Chromosomes in Drosophila :
The fruit fly Drosophila melanogaster has 3 pairs of autosomal chromosomes and an X and Y chromosome. Each autosome has two arms that are simply referred to as left (L) and right (R). Each chromosome arm is numbered as follows:X (1-20), 2L (21-40), 2R (41-60), 3L (61-80), 3R (81-100), and chromosome 4 (101-102) as per giant ploytene chromosomes. Polytene chromosomes (X, 2L, 2R, 3L, 3R, 4) of Drosophila melanogaster consist of 102 divisions according to the standard drawn reference maps of Bridges. Chromosome maps are needed and used when, for example, the position of a gene, the breakpoint in a chromosome rearrangement, or the location of DNA by in situ hybridization, is determined.
Sex determination in Drosophila is based on the ratio of X chromosome to autosomal sets. Therefore, females, which have two X chromosomes, have a ratio of 1 whereas; males, which have only 1 X chromosome, have a ratio of 0.5.
What is the need for collecting Virgin females for Crosses?
Females in fruit flies mate with several males and has the ability to store sperms in spermathecae ( organ of the female reproductive tract in insects, some molluscs, and certain other invertebrates. Its purpose is to receive and store sperm from the male) This forces researchers to use virgins when setting up a genetic cross. Using non-virgins results in progeny that do not have the expected genotypes or phenotypes predicted by simple Mendellian genetics.
The identification of virgins can be done by their body colour (they lack dark colouration of matured females- its easy to identify when one work with flies often) virgin females are much larger than older females and in the early hours after eclosure, there will be visible a dark greenish spot (the meconium, the remains of their last meal before pupating) on the underside of the abdomen.
Once females are recognised as virgins its better to store them for at least one day before adding males. Generally, males will mate more efficiently if they have matured 3 days or longer. Be ensure to select robust, healthy males; the older the flies, the lower the mating efficiency. Mating occurs quickly and the behaviour is interesting to watch.
Temperature dependent life cycle:
The life cycle of Drosophila is quite simple: eggs are laid which develop into larvae, which develop into pupae, which develop into adult flies. Flies do not “hatch” from pupal cases they “eclose”. The above life cycle is dependent on the temperature at which the flies are grown. The generation time for flies grown at 25°c is 10 days, at room temperature (21-22°c) it is 12-13 days, and at 18 o C the generation time gets more which is around 19 days.Generally stocks of Drosophila should be maintained at this temperature so that you can wait for three weeks before transferring the stocks to fresh vials or else need to be turned once in two weeks at 25°c-Turning stocks might be most boring but important thing in Drosophila genetics.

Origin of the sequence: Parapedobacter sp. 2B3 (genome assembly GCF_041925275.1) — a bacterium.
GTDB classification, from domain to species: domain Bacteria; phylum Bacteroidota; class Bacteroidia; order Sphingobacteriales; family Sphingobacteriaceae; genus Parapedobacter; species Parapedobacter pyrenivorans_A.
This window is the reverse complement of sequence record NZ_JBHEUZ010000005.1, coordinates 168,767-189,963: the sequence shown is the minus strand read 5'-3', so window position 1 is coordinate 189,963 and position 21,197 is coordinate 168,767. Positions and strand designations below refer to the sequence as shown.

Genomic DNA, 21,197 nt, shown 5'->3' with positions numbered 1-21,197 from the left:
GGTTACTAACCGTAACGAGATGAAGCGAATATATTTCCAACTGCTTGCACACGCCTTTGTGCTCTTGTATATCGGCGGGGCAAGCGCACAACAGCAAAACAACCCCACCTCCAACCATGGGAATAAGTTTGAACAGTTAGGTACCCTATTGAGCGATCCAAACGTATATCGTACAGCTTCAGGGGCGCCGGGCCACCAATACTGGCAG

There are some rules to be followed while writing the genotype of a fly stock and this very important aspect of drosophila genetics and that is the reason why it should be learnt thoroughly.
- Chromosomes are always written in order, with a semi-colon separating each chromosome. like
X/Y; 2; 3; 4
- Genotypes are listed only when a mutation is present and are italicized.Anything not listed is assumed to be wild type.
- Dominant mutations are capitalized (e.g. cyo for curly wings).
- Recessive mutations are written in lower case (e.g. w for white gene)
- If a particular allele is present that allele is super-scripted .
- If more than one mutation is present on a chromosome, the mutations are listed from left to right
corresponding to the left and right arms of each chromosome. cn bw ( cinna bar and brown)
- If a mutation is homozygous then the mutation is written only once as cn bw
- If heterozygous then written as cn/+ bw /+
For more detailed view of Nomenclature like details about writing genotypes of deletions, inversions, translocations and transpositions check FLYBASE
Image credit : Life cycle –
The Natural History of Model Organisms: The secret lives of Drosophila flies by T. Ann Markow
Drosophila Chromosomes : John Roote and Andreas Prokop – A basic training package for Drosophila Genetics.